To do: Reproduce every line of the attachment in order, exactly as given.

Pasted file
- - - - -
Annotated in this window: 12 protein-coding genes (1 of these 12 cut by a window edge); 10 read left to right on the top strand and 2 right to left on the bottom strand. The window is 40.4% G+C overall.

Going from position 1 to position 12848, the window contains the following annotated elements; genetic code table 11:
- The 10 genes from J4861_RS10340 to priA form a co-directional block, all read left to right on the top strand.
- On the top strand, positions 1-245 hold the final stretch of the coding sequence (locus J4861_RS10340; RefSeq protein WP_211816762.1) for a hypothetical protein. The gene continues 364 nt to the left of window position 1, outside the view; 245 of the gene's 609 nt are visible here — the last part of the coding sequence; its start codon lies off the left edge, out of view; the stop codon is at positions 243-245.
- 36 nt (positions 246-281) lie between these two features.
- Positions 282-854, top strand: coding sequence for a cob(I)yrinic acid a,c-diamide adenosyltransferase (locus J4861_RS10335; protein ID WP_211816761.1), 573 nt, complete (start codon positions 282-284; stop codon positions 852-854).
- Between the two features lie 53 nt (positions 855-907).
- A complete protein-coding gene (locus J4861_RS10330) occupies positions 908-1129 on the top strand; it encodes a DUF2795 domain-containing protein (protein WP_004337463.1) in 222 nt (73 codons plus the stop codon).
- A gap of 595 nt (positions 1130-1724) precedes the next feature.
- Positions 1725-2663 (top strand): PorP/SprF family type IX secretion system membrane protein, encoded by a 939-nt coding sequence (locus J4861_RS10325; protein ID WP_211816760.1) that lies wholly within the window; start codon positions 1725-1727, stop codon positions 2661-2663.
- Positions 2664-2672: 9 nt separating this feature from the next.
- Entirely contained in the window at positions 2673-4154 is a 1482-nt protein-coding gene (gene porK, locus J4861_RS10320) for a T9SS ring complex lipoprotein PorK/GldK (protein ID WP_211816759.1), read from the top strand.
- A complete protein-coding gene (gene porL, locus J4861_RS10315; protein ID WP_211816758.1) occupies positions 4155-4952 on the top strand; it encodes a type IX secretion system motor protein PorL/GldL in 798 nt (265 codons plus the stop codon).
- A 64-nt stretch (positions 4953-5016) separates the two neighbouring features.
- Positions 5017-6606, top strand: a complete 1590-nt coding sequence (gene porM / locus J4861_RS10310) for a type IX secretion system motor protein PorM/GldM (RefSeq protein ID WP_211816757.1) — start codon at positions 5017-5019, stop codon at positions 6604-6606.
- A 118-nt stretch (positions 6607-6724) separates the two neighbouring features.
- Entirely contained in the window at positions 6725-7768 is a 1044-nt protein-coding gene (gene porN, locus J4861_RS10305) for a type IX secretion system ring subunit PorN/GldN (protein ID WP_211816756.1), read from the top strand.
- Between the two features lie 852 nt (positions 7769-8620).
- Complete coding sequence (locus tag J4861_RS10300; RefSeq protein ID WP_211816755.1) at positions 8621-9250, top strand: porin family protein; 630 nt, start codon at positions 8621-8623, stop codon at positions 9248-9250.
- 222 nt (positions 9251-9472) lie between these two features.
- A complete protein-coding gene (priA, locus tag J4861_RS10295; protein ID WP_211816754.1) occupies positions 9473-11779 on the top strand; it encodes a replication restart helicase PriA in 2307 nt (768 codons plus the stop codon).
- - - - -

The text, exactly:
Annotated in this window: 12 protein-coding genes (1 of these 12 cut by a window edge); 10 read left to right on the top strand and 2 right to left on the bottom strand. The window is 40.4% G+C overall.

Going from position 1 to position 12848, the window contains the following annotated elements; genetic code table 11:
- The 10 genes from J4861_RS10340 to priA form a co-directional block, all read left to right on the top strand.
- On the top strand, positions 1-245 hold the final stretch of the coding sequence (locus J4861_RS10340; RefSeq protein WP_211816762.1) for a hypothetical protein. The gene continues 364 nt to the left of window position 1, outside the view; 245 of the gene's 609 nt are visible here — the last part of the coding sequence; its start codon lies off the left edge, out of view; the stop codon is at positions 243-245.
- 36 nt (positions 246-281) lie between these two features.
- Positions 282-854, top strand: coding sequence for a cob(I)yrinic acid a,c-diamide adenosyltransferase (locus J4861_RS10335; protein ID WP_211816761.1), 573 nt, complete (start codon positions 282-284; stop codon positions 852-854).
- Between the two features lie 53 nt (positions 855-907).
- A complete protein-coding gene (locus J4861_RS10330) occupies positions 908-1129 on the top strand; it encodes a DUF2795 domain-containing protein (protein WP_004337463.1) in 222 nt (73 codons plus the stop codon).
- A gap of 595 nt (positions 1130-1724) precedes the next feature.
- Positions 1725-2663 (top strand): PorP/SprF family type IX secretion system membrane protein, encoded by a 939-nt coding sequence (locus J4861_RS10325; protein ID WP_211816760.1) that lies wholly within the window; start codon positions 1725-1727, stop codon positions 2661-2663.
- Positions 2664-2672: 9 nt separating this feature from the next.
- Entirely contained in the window at positions 2673-4154 is a 1482-nt protein-coding gene (gene porK, locus J4861_RS10320) for a T9SS ring complex lipoprotein PorK/GldK (protein ID WP_211816759.1), read from the top strand.
- A complete protein-coding gene (gene porL, locus J4861_RS10315; protein ID WP_211816758.1) occupies positions 4155-4952 on the top strand; it encodes a type IX secretion system motor protein PorL/GldL in 798 nt (265 codons plus the stop codon).
- A 64-nt stretch (positions 4953-5016) separates the two neighbouring features.
- Positions 5017-6606, top strand: a complete 1590-nt coding sequence (gene porM / locus J4861_RS10310) for a type IX secretion system motor protein PorM/GldM (RefSeq protein ID WP_211816757.1) — start codon at positions 5017-5019, stop codon at positions 6604-6606.
- A 118-nt stretch (positions 6607-6724) separates the two neighbouring features.
- Entirely contained in the window at positions 6725-7768 is a 1044-nt protein-coding gene (gene porN, locus J4861_RS10305) for a type IX secretion system ring subunit PorN/GldN (protein ID WP_211816756.1), read from the top strand.
- Between the two features lie 852 nt (positions 7769-8620).
- Complete coding sequence (locus tag J4861_RS10300; RefSeq protein ID WP_211816755.1) at positions 8621-9250, top strand: porin family protein; 630 nt, start codon at positions 8621-8623, stop codon at positions 9248-9250.
- 222 nt (positions 9251-9472) lie between these two features.
- A complete protein-coding gene (priA, locus tag J4861_RS10295; protein ID WP_211816754.1) occupies positions 9473-11779 on the top strand; it encodes a replication restart helicase PriA in 2307 nt (768 codons plus the stop codon).